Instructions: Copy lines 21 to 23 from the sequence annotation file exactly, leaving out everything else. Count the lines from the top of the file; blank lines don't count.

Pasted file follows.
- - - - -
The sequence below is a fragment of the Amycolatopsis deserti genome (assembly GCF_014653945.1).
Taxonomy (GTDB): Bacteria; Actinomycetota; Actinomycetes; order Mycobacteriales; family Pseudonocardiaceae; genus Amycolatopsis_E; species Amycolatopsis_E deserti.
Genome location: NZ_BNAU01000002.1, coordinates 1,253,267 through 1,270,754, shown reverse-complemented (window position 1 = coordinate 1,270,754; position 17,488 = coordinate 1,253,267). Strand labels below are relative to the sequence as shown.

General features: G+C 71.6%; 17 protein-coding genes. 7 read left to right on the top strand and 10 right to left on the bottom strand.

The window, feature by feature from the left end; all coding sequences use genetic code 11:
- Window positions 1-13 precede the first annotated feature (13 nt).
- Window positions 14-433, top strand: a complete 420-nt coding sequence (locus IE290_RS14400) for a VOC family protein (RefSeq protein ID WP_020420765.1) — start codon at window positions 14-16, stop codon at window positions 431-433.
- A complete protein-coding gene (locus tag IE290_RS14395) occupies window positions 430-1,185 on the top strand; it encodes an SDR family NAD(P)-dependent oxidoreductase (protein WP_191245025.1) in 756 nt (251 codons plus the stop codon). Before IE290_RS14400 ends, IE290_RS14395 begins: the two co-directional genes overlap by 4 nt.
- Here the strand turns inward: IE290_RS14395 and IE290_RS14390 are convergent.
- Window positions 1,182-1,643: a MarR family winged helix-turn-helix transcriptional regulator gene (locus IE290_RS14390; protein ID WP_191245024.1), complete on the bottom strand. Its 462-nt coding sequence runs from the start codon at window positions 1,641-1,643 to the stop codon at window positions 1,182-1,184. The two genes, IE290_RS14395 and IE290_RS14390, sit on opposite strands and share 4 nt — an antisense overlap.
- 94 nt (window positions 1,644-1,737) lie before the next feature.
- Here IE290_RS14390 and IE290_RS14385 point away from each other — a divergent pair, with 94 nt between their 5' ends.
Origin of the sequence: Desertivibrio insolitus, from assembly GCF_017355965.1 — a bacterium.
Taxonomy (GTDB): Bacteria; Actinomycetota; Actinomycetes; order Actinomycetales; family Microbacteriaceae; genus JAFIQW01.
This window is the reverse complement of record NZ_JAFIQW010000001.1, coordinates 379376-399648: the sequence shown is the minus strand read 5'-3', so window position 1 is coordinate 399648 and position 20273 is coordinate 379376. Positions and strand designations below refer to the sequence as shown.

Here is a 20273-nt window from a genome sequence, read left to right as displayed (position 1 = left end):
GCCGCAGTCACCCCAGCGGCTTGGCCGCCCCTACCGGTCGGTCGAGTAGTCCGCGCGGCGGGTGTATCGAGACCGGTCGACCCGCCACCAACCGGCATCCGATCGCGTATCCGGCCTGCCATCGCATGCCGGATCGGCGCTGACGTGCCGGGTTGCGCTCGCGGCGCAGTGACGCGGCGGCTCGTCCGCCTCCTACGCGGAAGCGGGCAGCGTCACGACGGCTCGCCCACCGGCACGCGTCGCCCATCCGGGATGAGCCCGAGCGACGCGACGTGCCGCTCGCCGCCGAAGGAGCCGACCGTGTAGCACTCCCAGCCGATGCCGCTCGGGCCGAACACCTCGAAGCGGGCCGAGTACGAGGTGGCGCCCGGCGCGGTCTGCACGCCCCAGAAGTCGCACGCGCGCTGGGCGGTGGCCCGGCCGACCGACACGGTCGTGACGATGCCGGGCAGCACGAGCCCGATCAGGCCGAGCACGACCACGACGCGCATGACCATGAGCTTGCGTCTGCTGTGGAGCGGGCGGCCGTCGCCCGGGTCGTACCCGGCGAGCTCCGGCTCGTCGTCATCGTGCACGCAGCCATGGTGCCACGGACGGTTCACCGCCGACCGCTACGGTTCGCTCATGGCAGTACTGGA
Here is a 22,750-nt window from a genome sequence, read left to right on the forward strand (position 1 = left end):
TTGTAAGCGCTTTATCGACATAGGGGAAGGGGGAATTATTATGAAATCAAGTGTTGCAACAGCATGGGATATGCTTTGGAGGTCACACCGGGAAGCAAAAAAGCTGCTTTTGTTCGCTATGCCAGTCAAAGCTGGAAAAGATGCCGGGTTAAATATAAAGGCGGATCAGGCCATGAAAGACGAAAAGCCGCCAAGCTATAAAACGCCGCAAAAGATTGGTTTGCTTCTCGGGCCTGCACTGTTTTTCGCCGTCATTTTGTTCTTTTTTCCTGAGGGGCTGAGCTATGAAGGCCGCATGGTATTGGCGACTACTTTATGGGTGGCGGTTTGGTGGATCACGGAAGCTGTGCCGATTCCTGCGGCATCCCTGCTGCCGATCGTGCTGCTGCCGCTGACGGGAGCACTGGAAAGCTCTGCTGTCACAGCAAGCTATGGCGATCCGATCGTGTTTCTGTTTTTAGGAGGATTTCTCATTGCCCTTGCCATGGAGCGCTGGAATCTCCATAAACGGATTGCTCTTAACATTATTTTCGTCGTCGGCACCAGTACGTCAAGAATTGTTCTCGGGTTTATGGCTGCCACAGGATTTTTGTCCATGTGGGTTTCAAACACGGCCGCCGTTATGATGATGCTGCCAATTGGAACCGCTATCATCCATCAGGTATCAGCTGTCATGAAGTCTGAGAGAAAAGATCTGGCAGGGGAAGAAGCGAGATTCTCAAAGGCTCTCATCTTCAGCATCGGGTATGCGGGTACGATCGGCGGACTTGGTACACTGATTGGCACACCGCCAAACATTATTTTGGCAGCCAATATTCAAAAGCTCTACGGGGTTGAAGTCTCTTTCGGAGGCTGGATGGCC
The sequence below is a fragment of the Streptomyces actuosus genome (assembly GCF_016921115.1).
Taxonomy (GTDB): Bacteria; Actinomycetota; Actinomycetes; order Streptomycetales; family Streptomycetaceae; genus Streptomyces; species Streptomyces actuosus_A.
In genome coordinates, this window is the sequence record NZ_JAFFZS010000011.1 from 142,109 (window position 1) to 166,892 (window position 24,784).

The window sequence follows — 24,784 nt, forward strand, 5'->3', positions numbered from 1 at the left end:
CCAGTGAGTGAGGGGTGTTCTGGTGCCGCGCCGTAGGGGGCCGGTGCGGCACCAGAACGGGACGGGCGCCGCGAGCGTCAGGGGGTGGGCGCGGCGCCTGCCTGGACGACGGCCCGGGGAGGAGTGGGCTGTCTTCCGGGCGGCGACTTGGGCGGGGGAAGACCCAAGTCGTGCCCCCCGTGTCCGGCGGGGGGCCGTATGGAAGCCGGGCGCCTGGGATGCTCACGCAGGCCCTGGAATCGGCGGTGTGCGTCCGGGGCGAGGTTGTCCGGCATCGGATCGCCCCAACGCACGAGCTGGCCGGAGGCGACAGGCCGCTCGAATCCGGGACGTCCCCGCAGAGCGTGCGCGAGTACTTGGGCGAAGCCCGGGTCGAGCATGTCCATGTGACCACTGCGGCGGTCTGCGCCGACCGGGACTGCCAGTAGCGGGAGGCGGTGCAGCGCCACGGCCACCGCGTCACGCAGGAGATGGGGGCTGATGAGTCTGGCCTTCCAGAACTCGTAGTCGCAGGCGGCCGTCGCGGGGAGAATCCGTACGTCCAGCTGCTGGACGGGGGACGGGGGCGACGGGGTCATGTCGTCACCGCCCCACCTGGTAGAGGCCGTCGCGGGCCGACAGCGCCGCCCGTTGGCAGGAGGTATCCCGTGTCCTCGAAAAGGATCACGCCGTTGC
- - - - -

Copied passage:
Taxonomy (GTDB): Bacteria; Actinomycetota; Actinomycetes; order Streptomycetales; family Streptomycetaceae; genus Streptomyces; species Streptomyces actuosus_A.
In genome coordinates, this window is the sequence record NZ_JAFFZS010000011.1 from 142,109 (window position 1) to 166,892 (window position 24,784).

The window sequence follows — 24,784 nt, forward strand, 5'->3', positions numbered from 1 at the left end: